By A. Forrest Jones, III
While we wish we could bring our dogs with us everywhere, there are times when we just need to put a dog in the kennel. Don't worry, though. Boarding a dog isn't how it used to be. Many boarding facilities offer our pets luxuries the dogs of yesteryear could only dream about. In order to make your dog's stay more pleasant, here are some tips on prepping for the kennel.
There are often far more dogs in an area than kennels, so don't wait until the last minute to start calling dog boarding facilities, especially during the holidays. Planning ahead will also allow you to visit and compare different facilities in person.
"Free to roam" facilities are popular because they give dogs the freedom to run around, exercise and interact with other dogs. While some dog boarding facilities may offer large runs, at the end of the day, runs still restrict your pet's ability to move and mingle with other dogs.
Make sure all your dog's vaccinations are up to date, as most dog boarding facilities will require them. The vaccines which are especially important are those which protect against Rabies, Distemper and Bordetella (aka Kennel Cough). "Where any dog congregates, there is the risk of [Bordetella], an upper respiratory infection," says Dr. Jeff Werber, a Santa Monica-based veterinarian. Kennel Cough is highly contagious, so it's better to call your veterinarian to ensure your dog is vaccinated against this and other diseases.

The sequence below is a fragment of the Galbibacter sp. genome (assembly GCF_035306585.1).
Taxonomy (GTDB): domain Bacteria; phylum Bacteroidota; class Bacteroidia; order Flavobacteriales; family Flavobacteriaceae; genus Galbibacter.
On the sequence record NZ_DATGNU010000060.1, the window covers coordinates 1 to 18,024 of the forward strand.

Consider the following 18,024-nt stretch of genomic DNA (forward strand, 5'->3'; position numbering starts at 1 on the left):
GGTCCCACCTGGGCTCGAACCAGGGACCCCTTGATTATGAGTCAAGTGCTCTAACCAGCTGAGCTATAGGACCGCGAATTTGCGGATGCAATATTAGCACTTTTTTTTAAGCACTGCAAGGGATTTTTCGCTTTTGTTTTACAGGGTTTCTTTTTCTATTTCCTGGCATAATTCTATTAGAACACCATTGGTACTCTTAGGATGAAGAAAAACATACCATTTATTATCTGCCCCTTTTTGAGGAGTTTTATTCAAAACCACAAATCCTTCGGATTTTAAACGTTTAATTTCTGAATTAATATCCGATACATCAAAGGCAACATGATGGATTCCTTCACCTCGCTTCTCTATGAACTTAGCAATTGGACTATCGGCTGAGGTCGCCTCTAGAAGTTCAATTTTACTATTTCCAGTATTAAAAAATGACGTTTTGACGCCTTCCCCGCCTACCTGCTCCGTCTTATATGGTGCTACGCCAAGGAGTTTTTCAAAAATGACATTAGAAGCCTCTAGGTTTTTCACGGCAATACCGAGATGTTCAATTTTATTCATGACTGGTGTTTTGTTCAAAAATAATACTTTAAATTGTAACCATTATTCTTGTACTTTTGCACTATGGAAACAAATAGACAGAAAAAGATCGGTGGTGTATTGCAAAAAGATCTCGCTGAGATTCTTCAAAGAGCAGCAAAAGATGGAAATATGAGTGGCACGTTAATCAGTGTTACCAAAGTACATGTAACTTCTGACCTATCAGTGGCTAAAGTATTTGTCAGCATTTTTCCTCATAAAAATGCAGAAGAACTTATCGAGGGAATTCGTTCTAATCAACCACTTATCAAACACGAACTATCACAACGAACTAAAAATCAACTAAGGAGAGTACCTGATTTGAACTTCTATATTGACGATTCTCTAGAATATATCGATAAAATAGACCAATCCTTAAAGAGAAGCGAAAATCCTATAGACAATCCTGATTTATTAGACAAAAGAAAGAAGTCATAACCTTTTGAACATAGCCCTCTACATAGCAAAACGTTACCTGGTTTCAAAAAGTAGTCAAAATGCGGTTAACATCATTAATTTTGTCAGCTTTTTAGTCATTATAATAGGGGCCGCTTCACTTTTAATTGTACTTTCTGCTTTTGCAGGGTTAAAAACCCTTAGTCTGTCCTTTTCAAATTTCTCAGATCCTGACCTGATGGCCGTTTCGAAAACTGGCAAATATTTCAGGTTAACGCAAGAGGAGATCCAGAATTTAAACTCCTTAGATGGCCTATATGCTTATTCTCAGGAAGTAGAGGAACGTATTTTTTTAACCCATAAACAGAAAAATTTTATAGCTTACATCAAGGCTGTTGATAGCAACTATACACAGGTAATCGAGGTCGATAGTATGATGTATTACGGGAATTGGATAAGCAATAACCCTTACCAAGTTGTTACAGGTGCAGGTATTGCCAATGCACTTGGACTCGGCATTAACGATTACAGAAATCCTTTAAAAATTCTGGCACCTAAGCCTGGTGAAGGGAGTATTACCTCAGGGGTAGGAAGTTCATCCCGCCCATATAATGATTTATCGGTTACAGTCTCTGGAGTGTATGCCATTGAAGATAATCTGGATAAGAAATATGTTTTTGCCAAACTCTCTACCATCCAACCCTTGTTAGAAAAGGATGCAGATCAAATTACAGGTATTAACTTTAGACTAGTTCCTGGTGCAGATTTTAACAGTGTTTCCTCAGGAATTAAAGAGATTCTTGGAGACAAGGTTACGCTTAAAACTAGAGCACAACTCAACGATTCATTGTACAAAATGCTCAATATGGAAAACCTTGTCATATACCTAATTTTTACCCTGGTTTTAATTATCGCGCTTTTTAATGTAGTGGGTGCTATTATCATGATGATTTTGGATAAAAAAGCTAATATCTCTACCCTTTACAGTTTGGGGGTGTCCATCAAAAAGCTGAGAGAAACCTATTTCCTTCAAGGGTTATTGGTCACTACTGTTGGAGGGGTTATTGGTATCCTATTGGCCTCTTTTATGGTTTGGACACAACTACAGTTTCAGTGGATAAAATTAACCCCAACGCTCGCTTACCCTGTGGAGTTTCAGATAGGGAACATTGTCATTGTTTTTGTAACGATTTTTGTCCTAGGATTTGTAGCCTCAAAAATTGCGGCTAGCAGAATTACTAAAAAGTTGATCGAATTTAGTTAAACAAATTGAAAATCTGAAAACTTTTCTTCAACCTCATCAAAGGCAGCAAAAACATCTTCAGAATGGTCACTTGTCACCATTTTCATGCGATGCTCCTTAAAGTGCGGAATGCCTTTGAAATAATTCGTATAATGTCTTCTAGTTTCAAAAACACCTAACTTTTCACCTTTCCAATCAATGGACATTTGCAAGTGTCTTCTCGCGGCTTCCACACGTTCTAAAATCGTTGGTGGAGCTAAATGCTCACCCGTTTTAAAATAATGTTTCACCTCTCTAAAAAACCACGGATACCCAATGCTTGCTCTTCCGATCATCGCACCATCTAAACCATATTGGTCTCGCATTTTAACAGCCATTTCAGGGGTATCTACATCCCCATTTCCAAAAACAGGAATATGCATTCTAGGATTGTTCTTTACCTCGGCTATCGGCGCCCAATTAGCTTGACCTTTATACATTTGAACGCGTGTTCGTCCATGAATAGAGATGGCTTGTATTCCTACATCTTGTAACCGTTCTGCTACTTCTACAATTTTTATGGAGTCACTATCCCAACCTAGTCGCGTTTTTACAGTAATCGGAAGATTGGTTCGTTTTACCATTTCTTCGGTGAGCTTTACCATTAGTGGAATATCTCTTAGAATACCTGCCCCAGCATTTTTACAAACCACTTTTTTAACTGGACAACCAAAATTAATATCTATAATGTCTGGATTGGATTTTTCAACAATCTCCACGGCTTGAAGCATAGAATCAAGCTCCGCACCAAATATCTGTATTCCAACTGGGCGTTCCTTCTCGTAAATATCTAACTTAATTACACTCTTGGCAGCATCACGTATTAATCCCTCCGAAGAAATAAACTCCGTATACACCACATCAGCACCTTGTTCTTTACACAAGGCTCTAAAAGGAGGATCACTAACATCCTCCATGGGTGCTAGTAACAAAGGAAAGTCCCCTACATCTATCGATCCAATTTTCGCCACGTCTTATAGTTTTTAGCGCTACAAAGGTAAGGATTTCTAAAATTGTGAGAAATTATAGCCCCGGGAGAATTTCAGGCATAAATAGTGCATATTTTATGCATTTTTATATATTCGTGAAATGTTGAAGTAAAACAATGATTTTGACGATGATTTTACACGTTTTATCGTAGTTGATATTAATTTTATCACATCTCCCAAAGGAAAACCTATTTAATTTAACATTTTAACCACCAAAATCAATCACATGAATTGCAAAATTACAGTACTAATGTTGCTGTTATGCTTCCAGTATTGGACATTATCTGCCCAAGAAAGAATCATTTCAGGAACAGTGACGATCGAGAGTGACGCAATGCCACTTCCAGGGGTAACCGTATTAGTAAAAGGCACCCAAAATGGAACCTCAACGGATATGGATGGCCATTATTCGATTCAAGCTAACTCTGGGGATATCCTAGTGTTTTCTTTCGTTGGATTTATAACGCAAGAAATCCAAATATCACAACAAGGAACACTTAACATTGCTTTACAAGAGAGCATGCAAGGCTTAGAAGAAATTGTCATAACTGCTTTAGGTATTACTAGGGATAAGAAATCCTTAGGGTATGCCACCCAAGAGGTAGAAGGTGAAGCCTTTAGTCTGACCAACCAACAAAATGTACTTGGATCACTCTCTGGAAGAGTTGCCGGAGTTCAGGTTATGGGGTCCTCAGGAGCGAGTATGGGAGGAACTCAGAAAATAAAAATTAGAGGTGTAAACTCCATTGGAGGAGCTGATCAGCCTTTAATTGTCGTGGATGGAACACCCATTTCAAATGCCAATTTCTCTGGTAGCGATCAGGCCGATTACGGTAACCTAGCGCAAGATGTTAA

If you haven't already done so, start your dog on a regimen of flea and tick preventives before checking him or her into the dog boarding facility. It may not always seem like it but fleas and ticks can be a problem year-round, especially when you have so many dogs in close proximity. Discuss with a veterinarian which spot-on treatments or oral medications serves your dog the best. There are even some medications which protect against both fleas and ticks for up to 12 weeks with just a single dose.
Sometimes, an abrupt change in diet that comes with putting your dog in a kennel can upset your pet and even cause colitis, an inflammation of the colon and rectum, so why not bring your own dog food? "It's something you don't want to panic when you see it but you do want to understand it," Dr. Werber says. Prepare daily portions of your dog's food in small bags or a small container and label it with the appropriate serving size.
It's also important to give the boarding facility contact information for your veterinarian, yourself and perhaps even a friend or family member that will be in the area during your dog's stay in case an emergency should occur.
Thoroughly bathe and inspect your dog once he or she returns from the dog boarding facility. You'll want to look out for signs of flea/tick bites or fighting injuries. Most kennels will have a veterinarian to treat any injuries, but a scuffle is something that cannot be ruled out. "It's a hazard, but it happens," says Dr. Werber. If anything looks out of the ordinary, call the boarding facility to see if they have any more information and consider having the dog checked by your veterinarian.